The MRI machine moved around me taking pictures of my kidney, defining whether the cancer had spread, whether I would live the future I had always envisioned.
As a physician who spent many years caring for patients with HIV/AIDS and now president of the Lasker Foundation which works to increase support for biomedical research, I knew that research breakthroughs and sophisticated diagnostic technologies were essential to the practice of medicine. And yet, my appreciation of these advances was mostly intellectual- they were necessary tools to do my job of helping others.
But now, in 2014, I was the one being X-rayed; I was the one that doctors would approach with a verdict that would determine everything yet to come.
It was only a few days ago that I had visited my primary care doctor. I was battling a bad virus; my training taught me that antibiotics wouldn’t help, but I went anyway and mentioned that among all my aches and pains, I had some abdominal pain. She ordered an ultrasound. After the test, I overheard the technician talking to the radiologist in a hushed voice, “Are you sure, couldn’t it just be a cyst?”
And then I was referred for a CT scan which confirmed a 7 cm. mass in my right kidney and the question of an abnormality in my liver. And so this was followed by an MRI scan which, fortunately, showed that the liver finding was benign and the renal cell cancer in my right kidney could be removed with surgery.
Today, I am cancer free. I return every six months for a CT scan to make sure that the cancer doesn’t recur.
Being the patient was frightening. I was desperately scared, then depressed, then angry. But I knew too that I was lucky. Because of the ultrasound, my tumor was found early enough to operate. The CT and MRI defined the surgical approach. Just a few decades ago, these technologies wouldn’t have been available and the cancer would likely have not been diagnosed until it was too advanced to survive.
I kept thinking about the three miracles that made it possible for me to live: ultrasound, CT and MRI. Each of these was invented by recipients of the Lasker Awards, the most prestigious award in biomedical research.
In the 1950s, cardiologist Inge Edler sought an alternative to invasive approaches to diagnosis of heart disease and hypothesized an “echo principle” in which sound waves could be used to map organs. Working with Carl Hurtz, a biophysicist, they pioneered echocardiography, the first clinical application of medical diagnostic ultrasound. Edler and Hurtz received the 1977 Clinical Research Lasker Award for “the development of ultrasound technology.”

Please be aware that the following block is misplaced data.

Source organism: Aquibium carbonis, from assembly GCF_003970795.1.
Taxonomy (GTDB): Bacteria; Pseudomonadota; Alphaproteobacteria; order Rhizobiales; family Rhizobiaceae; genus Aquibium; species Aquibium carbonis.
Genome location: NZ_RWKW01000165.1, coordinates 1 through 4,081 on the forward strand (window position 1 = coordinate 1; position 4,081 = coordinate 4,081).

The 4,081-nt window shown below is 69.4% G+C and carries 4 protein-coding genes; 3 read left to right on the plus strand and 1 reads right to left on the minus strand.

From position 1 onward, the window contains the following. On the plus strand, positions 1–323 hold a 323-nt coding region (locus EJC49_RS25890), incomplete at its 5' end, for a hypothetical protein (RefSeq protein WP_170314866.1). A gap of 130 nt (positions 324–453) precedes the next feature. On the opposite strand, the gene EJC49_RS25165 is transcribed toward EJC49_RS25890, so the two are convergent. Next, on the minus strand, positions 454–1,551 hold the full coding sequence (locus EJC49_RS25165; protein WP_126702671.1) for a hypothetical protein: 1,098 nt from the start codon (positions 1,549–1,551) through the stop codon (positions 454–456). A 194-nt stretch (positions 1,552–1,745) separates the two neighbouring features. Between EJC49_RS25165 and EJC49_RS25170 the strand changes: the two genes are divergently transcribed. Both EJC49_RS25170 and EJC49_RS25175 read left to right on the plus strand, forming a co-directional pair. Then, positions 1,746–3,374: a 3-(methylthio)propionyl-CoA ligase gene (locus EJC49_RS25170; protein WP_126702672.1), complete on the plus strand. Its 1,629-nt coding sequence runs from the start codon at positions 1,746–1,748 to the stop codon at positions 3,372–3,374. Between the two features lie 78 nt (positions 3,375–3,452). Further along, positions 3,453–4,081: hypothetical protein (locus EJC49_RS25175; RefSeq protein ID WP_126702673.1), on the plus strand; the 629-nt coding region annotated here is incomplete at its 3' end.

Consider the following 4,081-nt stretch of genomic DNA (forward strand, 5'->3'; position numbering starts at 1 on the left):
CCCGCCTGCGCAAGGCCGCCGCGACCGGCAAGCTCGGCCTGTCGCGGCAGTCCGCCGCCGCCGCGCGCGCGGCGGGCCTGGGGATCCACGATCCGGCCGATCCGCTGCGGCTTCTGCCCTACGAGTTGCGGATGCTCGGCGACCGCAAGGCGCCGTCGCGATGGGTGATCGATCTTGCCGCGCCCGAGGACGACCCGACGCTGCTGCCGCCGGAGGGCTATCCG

William Oldendorf recognized that on routine X-rays, important structures are hidden by others, and explored taking cross-sectional radiographs of the brain to better visualize the anatomy.
Godfrey Hounsfield went on to devise a system that scanned the brain from multiple directions and then could be reconstructed into cross-sectional images- highlighting the potential for CT scan technology.
Oldendorf and Hounsfield were honored with the 1975 Clinical Research Lasker Award for “discoveries that led to a revolution in diagnostic radiology, enabling scanning by computer-assisted technology (CAT)”.
Paul Lauterbur used nuclear magnetic resonance (NMR) devices to view carbon molecules, observing that the atoms in carbon molecules, when subjected to a strong magnetic field, released signals which could be transposed into images. He went on to develop “zeugmatography” which added a 3D gradient field to localize the signals. Lauterbur was awarded the 1984 Clinical Research Lasker Award for “contributions that made possible a new form of medical imaging, based on nuclear magnetic resonance”, enabling the development of MRI (magnetic resonance imaging).
I had a new appreciation for the impact of biomedical research in an intensely personal way. These researchers never knew me. But I was alive because of them. I felt a new closeness and special connection to the Lasker Laureates who had literally invented the diagnostic modalities that saved me, and saved the lives of millions around the globe.
Never again would I take for granted that doctors can order ultrasounds, CT scans, and MRIs to visualize our bodies and make timely diagnoses. These life-saving tools bring hope and better outcomes to cancer patients everywhere. I will always be grateful that these Lasker Award winners dedicated their careers to the research that allows me to have a future.
Claire Pomeroy, M.D., M.B.A., is president of the Albert and Mary Lasker Foundation, dedicated to advancing medical research.